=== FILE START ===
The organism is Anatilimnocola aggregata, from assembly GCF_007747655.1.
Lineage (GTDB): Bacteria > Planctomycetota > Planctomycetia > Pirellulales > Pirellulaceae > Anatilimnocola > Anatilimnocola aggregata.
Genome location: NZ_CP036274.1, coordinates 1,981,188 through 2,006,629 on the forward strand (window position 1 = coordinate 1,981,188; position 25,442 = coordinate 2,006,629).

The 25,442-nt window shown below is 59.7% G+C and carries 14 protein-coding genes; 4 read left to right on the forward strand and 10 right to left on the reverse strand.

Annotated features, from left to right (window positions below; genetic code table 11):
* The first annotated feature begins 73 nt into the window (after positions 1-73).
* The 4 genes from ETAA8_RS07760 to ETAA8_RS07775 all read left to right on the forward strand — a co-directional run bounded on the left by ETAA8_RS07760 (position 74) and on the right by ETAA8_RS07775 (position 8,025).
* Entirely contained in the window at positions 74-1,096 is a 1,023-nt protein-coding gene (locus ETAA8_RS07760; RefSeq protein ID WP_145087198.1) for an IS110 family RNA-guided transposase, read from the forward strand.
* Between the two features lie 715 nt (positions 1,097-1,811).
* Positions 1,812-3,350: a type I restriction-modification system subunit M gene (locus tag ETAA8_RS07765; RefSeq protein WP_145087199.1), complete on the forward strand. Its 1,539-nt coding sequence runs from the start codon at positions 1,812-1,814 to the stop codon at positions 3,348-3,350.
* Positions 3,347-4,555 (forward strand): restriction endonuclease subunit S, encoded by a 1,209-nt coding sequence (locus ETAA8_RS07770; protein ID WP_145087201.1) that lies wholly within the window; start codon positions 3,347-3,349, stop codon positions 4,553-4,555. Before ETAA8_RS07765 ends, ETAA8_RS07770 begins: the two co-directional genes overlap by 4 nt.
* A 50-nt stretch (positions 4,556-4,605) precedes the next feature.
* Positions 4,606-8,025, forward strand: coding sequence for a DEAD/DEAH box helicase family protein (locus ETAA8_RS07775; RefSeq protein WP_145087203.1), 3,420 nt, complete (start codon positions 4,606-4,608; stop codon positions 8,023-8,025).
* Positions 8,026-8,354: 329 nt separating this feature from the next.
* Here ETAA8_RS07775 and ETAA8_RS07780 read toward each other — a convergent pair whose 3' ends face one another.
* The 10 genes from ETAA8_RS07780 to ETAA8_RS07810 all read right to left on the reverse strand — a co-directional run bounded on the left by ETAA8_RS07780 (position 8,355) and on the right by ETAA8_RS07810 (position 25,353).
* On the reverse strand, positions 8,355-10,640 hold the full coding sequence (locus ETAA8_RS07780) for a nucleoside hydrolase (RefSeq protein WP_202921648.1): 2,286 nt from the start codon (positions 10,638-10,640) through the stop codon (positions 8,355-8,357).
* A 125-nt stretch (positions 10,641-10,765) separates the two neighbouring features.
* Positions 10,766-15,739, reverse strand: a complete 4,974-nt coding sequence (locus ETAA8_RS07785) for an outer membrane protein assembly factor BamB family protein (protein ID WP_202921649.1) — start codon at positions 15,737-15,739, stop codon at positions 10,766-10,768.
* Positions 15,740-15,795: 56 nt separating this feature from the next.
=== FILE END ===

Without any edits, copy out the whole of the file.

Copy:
The organism is Anatilimnocola aggregata, from assembly GCF_007747655.1.
Lineage (GTDB): Bacteria > Planctomycetota > Planctomycetia > Pirellulales > Pirellulaceae > Anatilimnocola > Anatilimnocola aggregata.
Genome location: NZ_CP036274.1, coordinates 1,981,188 through 2,006,629 on the forward strand (window position 1 = coordinate 1,981,188; position 25,442 = coordinate 2,006,629).

The 25,442-nt window shown below is 59.7% G+C and carries 14 protein-coding genes; 4 read left to right on the forward strand and 10 right to left on the reverse strand.

Annotated features, from left to right (window positions below; genetic code table 11):
* The first annotated feature begins 73 nt into the window (after positions 1-73).
* The 4 genes from ETAA8_RS07760 to ETAA8_RS07775 all read left to right on the forward strand — a co-directional run bounded on the left by ETAA8_RS07760 (position 74) and on the right by ETAA8_RS07775 (position 8,025).
* Entirely contained in the window at positions 74-1,096 is a 1,023-nt protein-coding gene (locus ETAA8_RS07760; RefSeq protein ID WP_145087198.1) for an IS110 family RNA-guided transposase, read from the forward strand.
* Between the two features lie 715 nt (positions 1,097-1,811).
* Positions 1,812-3,350: a type I restriction-modification system subunit M gene (locus tag ETAA8_RS07765; RefSeq protein WP_145087199.1), complete on the forward strand. Its 1,539-nt coding sequence runs from the start codon at positions 1,812-1,814 to the stop codon at positions 3,348-3,350.
* Positions 3,347-4,555 (forward strand): restriction endonuclease subunit S, encoded by a 1,209-nt coding sequence (locus ETAA8_RS07770; protein ID WP_145087201.1) that lies wholly within the window; start codon positions 3,347-3,349, stop codon positions 4,553-4,555. Before ETAA8_RS07765 ends, ETAA8_RS07770 begins: the two co-directional genes overlap by 4 nt.
* A 50-nt stretch (positions 4,556-4,605) precedes the next feature.
* Positions 4,606-8,025, forward strand: coding sequence for a DEAD/DEAH box helicase family protein (locus ETAA8_RS07775; RefSeq protein WP_145087203.1), 3,420 nt, complete (start codon positions 4,606-4,608; stop codon positions 8,023-8,025).
* Positions 8,026-8,354: 329 nt separating this feature from the next.
* Here ETAA8_RS07775 and ETAA8_RS07780 read toward each other — a convergent pair whose 3' ends face one another.
* The 10 genes from ETAA8_RS07780 to ETAA8_RS07810 all read right to left on the reverse strand — a co-directional run bounded on the left by ETAA8_RS07780 (position 8,355) and on the right by ETAA8_RS07810 (position 25,353).
* On the reverse strand, positions 8,355-10,640 hold the full coding sequence (locus ETAA8_RS07780) for a nucleoside hydrolase (RefSeq protein WP_202921648.1): 2,286 nt from the start codon (positions 10,638-10,640) through the stop codon (positions 8,355-8,357).
* A 125-nt stretch (positions 10,641-10,765) separates the two neighbouring features.
* Positions 10,766-15,739, reverse strand: a complete 4,974-nt coding sequence (locus ETAA8_RS07785) for an outer membrane protein assembly factor BamB family protein (protein ID WP_202921649.1) — start codon at positions 15,737-15,739, stop codon at positions 10,766-10,768.
* Positions 15,740-15,795: 56 nt separating this feature from the next.